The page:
Just before I left for an extended cruise of the Bahamas (which, for refreshment of soul and spirit, I highly recommend), it fell to me to officiate at the funeral of a young physician. He had courageously and selflessly battled a chronic cancer for almost nine years. The dilemmas of when a doctor becomes a patient are fairly well documented. The reality boils down to one simple piece: they know too much.
Most of us are caretakers or providers or some other life-path that does not make it feasible to sit in a meditative state and “be” all day long. So realistically, how can we meet our daily responsibilities to ourselves and to others and also live in a state of “be” -ing?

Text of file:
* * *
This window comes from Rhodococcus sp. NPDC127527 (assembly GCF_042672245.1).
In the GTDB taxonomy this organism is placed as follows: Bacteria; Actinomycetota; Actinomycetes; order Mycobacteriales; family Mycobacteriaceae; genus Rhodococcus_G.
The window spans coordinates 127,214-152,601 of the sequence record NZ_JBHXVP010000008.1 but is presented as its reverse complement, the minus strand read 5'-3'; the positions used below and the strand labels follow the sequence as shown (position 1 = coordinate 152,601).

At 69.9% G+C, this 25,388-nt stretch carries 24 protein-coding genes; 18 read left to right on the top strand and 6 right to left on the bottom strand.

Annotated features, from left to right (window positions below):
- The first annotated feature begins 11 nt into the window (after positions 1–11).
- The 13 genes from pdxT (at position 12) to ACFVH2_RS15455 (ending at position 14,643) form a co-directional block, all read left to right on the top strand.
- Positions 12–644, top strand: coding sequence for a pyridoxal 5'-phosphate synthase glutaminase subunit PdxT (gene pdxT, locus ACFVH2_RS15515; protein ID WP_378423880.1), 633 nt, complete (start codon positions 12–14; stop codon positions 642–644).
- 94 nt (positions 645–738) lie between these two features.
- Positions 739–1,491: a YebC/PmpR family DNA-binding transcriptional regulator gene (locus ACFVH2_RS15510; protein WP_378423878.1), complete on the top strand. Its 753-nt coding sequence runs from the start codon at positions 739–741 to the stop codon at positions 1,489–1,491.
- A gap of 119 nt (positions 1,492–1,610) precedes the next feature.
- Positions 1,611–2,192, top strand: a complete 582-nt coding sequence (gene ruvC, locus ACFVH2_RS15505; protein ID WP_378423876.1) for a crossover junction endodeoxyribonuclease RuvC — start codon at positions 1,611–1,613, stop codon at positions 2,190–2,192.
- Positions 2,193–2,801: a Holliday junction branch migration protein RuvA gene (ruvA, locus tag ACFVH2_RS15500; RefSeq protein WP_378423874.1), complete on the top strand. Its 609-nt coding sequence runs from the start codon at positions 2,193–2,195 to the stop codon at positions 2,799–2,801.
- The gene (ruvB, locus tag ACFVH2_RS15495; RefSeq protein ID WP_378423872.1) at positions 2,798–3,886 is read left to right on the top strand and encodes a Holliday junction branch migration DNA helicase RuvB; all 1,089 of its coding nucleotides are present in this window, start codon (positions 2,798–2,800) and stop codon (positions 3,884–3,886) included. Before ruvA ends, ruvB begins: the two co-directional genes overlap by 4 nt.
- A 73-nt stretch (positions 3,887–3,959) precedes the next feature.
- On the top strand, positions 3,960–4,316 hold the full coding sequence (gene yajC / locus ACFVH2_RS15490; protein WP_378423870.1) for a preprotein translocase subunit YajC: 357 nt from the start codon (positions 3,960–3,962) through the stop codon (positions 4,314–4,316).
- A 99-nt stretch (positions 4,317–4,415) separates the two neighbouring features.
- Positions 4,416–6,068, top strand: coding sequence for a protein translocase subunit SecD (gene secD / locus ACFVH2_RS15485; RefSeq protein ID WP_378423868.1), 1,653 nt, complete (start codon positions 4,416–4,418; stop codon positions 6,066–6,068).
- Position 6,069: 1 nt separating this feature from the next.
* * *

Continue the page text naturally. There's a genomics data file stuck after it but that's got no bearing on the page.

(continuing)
The meaning of be-ing-ness has many interpretations. But for this month’s article, let’s explore how be-ing relates to how we experience life’s journey. Read more
As I wrote this, I am looking out of my study window at a gray sky. It is in the 30 degree range and drizzle is falling.
On April 1, the Phillies open their 2011 season. The “new year” of baseball is about to begin and, for at least 1 day (or maybe one three game series) visions of pennants seem possible. Given the state of the world, baseball season is coming just in time! Read more
Here is one of “those” questions. How do you find meaning in the aftermath of sorrow? How do you find reason when there is none? 5770 is ending. I, for one, will not be sorry to see it go: too much sadness, too much illness, too much death.
August 2010 found me flying back to Dallas to participate in the funeral of my friend, who was my brother, Rabbi “Jake” Jackofsky. He died on the 23rd of a horrible debilitating brain disease. He was 69. We knew “how” Jake died, but, still the question kept coming back: “why”?